Stories: Wafaa & Mahmoud
It takes a team coming together
This family never imagined they would one day raise their family in the United States—much less in a bustling metropolis like Chicago.
“We set our minds to it, and with the help of a lot of people, we were able to do it.”
But when their second daughter, Malak, was born with health complications during the height of Syria’s civil war in 2013, they knew they would have to flee to protect their family and obtain treatment for their newborn daughter.
They walked more than 100 miles to find safety in neighboring Jordan. There, Malak was diagnosed with cerebral palsy, a neurological disorder that permanently affects body movement and muscle coordination.
With no option to safely return home or obtain care for Malak in Jordan, the UN refugee agency recommended their family for resettlement, a process replete with paperwork, interviews, and background checks that took nearly 18 months to complete.
“I hoped things would get better so we could return to our home in Syria,” said Wafaa. “But when we found out we were approved for resettlement in the U.S., I thought of my daughter and from that moment on, I had faith that this was the right decision for my family.”
More than three years after fleeing Syria’s violent civil war, Wafaa, Mahmoud, and their two daughters arrived in Chicago on June 13, 2016.
RefugeeOne greeted them at O’Hare Airport with their co-sponsors, a group of volunteers from four Lutheran congregations and the Turkish American Society of Chicago, who helped prepare the family’s first apartment and welcome them to their new home.
“Everything was new for us here—new and good,” said Wafaa. “Coming to Chicago has been like a dream come true for my family.”
Finding quality care for Malak was one of her parents’ top priorities upon arrival. With the help of RefugeeOne’s Medical Case Management Program, founded in August 2016 through a $100,000 grant from Impact 100 Chicago, the family was connected with specialists with expertise in helping children with cerebral palsy.
Among those specialists was a talented team of therapists and social workers from the Rehabilitation Institute of Chicago, a partnership forged by RefugeeOne to meet the needs of refugees, from accepting public benefits to providing compassionate services with interpretation in the clients’ native languages.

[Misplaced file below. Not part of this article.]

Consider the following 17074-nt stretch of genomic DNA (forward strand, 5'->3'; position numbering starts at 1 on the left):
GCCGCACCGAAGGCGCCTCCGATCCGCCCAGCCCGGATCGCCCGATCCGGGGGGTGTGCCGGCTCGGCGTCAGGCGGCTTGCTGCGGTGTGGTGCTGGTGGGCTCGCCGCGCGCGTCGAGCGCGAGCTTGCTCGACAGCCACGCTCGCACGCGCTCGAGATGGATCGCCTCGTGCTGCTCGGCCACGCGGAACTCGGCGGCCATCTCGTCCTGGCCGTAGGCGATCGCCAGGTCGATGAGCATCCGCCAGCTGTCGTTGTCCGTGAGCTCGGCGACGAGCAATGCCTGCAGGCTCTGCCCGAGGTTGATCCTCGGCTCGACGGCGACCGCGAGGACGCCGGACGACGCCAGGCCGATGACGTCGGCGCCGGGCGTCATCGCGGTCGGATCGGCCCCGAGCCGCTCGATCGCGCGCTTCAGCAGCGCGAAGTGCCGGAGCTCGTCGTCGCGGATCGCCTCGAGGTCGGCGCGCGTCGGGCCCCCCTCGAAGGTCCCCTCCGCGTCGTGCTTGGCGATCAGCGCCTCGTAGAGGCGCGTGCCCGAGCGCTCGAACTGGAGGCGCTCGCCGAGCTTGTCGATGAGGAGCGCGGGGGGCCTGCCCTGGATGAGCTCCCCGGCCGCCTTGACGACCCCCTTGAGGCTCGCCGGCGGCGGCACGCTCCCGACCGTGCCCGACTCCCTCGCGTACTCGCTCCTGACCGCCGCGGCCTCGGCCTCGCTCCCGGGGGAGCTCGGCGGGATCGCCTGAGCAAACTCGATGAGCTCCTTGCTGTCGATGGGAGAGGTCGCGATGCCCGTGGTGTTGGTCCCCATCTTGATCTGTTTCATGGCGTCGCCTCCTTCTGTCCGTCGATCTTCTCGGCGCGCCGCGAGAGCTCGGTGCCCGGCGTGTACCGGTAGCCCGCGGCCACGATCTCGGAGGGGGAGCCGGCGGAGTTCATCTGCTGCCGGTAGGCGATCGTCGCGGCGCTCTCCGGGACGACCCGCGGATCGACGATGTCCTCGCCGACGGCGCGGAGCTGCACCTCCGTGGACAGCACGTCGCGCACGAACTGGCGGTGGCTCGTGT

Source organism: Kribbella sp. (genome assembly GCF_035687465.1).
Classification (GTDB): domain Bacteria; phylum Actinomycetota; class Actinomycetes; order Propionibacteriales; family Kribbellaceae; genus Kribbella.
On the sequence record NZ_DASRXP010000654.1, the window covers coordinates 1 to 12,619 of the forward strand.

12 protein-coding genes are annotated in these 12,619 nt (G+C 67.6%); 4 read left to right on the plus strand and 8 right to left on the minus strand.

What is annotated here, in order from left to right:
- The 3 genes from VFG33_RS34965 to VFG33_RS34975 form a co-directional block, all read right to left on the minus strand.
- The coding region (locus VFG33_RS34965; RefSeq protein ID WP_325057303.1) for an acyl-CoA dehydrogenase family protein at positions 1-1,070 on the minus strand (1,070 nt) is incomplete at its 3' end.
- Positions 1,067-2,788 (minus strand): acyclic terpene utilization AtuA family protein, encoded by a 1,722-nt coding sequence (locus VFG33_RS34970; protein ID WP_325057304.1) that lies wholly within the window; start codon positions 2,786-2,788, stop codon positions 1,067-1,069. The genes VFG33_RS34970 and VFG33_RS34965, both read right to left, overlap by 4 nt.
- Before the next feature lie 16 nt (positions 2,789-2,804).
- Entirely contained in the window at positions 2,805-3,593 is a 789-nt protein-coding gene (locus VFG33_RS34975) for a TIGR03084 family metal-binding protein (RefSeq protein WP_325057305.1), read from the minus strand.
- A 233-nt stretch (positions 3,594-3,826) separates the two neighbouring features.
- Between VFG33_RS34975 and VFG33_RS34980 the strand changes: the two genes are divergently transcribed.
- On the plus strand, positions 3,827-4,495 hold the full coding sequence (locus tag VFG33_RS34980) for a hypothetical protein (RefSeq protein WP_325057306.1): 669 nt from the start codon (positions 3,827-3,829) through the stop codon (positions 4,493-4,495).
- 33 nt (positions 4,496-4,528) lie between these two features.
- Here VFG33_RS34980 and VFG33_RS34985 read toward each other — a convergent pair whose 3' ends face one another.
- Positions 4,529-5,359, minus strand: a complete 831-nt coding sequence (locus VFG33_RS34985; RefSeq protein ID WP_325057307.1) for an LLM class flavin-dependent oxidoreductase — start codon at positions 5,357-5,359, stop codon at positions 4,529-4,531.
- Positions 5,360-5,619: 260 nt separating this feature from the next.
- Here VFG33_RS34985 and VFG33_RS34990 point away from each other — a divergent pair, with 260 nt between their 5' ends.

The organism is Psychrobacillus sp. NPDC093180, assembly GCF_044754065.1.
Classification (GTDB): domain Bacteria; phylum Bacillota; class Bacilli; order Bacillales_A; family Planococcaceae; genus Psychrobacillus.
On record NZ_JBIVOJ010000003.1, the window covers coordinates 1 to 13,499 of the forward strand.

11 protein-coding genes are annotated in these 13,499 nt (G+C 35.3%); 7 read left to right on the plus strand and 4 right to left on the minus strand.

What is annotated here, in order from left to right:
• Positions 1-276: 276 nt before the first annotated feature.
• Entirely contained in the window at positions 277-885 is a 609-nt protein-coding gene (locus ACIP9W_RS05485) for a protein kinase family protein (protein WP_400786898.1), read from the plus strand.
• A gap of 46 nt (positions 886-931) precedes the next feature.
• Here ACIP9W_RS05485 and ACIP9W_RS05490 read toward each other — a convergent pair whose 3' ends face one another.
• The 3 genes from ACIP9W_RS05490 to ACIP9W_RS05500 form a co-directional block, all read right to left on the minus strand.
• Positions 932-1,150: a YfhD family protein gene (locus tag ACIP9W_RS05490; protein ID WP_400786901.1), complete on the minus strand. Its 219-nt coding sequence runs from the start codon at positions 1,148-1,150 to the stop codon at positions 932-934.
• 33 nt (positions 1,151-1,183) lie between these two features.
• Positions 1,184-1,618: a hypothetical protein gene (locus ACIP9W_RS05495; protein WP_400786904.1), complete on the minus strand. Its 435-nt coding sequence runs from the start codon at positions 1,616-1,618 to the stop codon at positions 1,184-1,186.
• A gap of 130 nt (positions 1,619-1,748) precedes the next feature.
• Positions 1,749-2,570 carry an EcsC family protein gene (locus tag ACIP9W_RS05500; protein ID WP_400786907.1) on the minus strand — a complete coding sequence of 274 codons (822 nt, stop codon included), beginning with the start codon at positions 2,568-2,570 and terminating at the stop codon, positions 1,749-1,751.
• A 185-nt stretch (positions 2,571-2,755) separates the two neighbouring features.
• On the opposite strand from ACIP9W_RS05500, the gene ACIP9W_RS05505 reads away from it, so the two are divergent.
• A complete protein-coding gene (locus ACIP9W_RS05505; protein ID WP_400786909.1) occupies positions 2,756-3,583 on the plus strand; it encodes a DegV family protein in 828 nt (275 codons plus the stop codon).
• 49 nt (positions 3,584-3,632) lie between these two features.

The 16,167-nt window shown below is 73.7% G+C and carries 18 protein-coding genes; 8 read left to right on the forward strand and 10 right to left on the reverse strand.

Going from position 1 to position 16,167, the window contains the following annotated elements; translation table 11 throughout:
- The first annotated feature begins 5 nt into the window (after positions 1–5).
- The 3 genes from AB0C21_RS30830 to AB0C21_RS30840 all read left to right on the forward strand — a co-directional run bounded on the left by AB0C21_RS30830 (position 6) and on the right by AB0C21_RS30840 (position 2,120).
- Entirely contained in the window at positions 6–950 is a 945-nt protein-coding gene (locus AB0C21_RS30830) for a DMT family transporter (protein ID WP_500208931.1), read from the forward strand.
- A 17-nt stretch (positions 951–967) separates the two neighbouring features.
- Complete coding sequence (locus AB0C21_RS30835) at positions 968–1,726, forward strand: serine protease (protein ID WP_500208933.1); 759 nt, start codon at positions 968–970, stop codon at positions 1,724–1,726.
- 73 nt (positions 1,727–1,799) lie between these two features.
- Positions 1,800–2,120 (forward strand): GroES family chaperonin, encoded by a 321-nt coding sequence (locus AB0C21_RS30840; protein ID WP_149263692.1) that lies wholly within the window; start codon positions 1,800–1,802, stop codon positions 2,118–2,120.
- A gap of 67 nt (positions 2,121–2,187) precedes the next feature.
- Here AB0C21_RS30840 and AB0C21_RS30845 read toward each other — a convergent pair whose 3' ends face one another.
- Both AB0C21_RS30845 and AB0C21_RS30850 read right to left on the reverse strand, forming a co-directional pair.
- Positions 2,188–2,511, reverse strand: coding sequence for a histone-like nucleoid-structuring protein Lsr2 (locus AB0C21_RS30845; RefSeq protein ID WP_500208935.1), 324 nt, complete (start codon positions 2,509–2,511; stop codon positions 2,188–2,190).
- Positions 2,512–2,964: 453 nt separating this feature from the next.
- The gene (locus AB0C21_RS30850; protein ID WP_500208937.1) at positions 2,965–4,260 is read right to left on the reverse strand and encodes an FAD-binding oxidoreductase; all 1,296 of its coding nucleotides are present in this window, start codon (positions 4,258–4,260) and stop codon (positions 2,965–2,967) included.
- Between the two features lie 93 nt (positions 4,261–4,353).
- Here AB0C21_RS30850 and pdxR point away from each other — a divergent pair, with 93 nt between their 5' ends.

When they first arrived, the family’s co-sponsor team provided transportation to all of Malak’s appointments, but the young couple was determined to become self-reliant and do things for themselves.
“We were thankful for their help, but we knew we needed to become independent,” said Wafaa. “So we asked them to teach us how to navigate the city using public transportation.”
Before long, Wafaa and her girls were taking buses and trains to their appointments while Mahmoud completed English classes at RefugeeOne and found a full-time job. A few months later, Mahmoud found an even better job at Erva Tool & Manufacturing Co. with a pay raise that enabled them to purchase their first car.
“I got my license July 22, only a month after I arrived,” Wafaa said proudly. “I had to learn because my husband works every day and I need to take Malak to appointments. It wasn’t easy to learn so many new things, but we had to learn to do things for ourselves.”
Learning to drive and purchasing their first car are only two of the family’s accomplishments. With RefugeeOne’s help, Malak is now in school for the first time. She proudly attends Chappell Elementary.
Before coming to Chicago, Malak was unable to walk or communicate verbally. Today, she is learning to walk with an occupational therapist twice a week and has even begun to speak.
“We are a family that has experienced many hardships,” said Wafaa. “Sometimes it seemed like we wouldn’t be able to overcome them. But we set our minds to it, and with the help of a lot of people, we were able to do it.”